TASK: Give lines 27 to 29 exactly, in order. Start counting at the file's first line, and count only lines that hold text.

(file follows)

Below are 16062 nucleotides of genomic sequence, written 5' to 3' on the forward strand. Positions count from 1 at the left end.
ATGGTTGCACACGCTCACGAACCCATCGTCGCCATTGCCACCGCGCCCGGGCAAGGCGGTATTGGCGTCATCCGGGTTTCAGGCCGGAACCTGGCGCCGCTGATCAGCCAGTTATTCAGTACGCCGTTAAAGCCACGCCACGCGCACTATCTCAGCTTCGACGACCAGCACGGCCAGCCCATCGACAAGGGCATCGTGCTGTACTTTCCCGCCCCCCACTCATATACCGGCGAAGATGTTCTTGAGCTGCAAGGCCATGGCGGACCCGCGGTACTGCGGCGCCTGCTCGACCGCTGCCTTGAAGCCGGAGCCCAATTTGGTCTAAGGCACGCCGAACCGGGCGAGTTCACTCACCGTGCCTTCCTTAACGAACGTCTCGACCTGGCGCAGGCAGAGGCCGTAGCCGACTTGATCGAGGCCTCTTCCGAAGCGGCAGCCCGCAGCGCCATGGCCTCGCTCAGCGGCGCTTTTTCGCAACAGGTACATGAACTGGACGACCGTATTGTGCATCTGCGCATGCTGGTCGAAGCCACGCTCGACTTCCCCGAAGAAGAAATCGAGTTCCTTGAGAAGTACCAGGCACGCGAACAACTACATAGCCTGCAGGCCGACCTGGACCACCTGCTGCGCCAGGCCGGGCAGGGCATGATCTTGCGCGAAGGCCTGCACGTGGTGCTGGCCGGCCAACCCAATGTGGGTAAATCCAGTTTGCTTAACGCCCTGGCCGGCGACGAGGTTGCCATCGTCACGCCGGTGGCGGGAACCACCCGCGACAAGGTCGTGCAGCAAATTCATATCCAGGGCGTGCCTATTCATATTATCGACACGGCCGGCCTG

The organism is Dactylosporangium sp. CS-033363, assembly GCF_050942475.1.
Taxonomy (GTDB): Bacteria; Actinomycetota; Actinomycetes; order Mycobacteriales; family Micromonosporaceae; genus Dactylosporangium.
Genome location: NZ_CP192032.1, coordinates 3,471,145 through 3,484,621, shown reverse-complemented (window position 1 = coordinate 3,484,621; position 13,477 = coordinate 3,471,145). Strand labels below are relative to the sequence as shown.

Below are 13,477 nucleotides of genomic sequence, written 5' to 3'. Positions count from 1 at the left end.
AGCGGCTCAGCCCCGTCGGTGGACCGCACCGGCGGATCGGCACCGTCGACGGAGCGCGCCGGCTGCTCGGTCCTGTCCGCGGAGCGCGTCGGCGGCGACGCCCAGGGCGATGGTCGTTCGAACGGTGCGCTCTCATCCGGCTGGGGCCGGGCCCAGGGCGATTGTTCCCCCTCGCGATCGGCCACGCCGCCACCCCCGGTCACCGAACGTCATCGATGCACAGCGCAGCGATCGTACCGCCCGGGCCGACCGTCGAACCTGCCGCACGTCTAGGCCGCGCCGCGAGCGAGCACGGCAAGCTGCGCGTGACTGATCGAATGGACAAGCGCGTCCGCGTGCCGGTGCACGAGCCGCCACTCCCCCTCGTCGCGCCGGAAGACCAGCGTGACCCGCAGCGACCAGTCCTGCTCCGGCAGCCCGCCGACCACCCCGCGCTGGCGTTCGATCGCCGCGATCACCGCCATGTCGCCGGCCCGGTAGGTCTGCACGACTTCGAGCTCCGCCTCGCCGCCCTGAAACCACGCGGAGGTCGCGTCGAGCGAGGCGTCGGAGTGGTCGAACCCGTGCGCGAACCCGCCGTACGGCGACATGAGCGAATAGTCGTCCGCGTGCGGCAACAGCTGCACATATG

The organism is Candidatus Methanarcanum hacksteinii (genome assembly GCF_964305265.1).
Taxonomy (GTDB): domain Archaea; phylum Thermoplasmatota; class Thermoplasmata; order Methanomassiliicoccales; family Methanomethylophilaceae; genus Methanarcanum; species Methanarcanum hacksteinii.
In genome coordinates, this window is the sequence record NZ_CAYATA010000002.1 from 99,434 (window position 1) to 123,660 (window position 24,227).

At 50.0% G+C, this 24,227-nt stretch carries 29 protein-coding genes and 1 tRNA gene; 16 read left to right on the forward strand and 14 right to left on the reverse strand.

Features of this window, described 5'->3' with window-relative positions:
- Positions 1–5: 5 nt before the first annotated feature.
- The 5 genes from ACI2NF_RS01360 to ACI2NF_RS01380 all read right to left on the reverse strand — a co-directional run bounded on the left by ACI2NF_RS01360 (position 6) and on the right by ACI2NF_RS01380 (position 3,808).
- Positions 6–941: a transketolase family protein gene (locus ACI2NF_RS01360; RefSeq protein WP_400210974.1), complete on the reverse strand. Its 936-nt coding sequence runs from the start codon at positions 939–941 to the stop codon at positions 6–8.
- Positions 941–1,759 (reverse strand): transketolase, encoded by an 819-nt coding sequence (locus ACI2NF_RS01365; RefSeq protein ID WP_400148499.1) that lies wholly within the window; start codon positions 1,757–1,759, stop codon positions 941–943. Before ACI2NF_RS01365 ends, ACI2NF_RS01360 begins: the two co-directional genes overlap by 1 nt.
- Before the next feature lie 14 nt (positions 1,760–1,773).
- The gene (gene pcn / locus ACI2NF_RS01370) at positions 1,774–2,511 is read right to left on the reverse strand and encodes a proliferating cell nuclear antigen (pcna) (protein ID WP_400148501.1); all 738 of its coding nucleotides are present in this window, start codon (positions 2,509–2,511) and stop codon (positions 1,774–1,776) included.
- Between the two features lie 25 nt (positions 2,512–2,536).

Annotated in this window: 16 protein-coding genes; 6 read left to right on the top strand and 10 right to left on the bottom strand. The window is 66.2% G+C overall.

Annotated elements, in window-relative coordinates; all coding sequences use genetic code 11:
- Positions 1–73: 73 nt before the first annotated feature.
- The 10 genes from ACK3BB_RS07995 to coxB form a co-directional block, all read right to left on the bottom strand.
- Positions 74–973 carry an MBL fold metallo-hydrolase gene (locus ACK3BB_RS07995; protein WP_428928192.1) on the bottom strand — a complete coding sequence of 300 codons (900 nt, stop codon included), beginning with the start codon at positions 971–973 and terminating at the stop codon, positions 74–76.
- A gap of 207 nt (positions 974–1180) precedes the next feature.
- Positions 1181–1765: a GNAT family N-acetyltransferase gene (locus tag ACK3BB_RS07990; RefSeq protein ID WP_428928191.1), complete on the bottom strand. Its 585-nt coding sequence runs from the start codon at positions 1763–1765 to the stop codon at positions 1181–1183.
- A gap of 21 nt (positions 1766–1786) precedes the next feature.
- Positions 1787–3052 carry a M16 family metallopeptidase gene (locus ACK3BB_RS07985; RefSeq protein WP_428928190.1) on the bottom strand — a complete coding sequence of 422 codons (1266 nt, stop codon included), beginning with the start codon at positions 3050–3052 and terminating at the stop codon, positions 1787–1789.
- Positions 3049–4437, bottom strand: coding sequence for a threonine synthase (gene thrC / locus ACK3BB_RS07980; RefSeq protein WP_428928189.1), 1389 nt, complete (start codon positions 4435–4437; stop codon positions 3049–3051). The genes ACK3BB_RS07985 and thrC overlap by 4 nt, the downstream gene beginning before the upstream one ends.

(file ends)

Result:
- A gap of 21 nt (positions 1766–1786) precedes the next feature.
- Positions 1787–3052 carry a M16 family metallopeptidase gene (locus ACK3BB_RS07985; RefSeq protein WP_428928190.1) on the bottom strand — a complete coding sequence of 422 codons (1266 nt, stop codon included), beginning with the start codon at positions 3050–3052 and terminating at the stop codon, positions 1787–1789.
- Positions 3049–4437, bottom strand: coding sequence for a threonine synthase (gene thrC / locus ACK3BB_RS07980; RefSeq protein WP_428928189.1), 1389 nt, complete (start codon positions 4435–4437; stop codon positions 3049–3051). The genes ACK3BB_RS07985 and thrC overlap by 4 nt, the downstream gene beginning before the upstream one ends.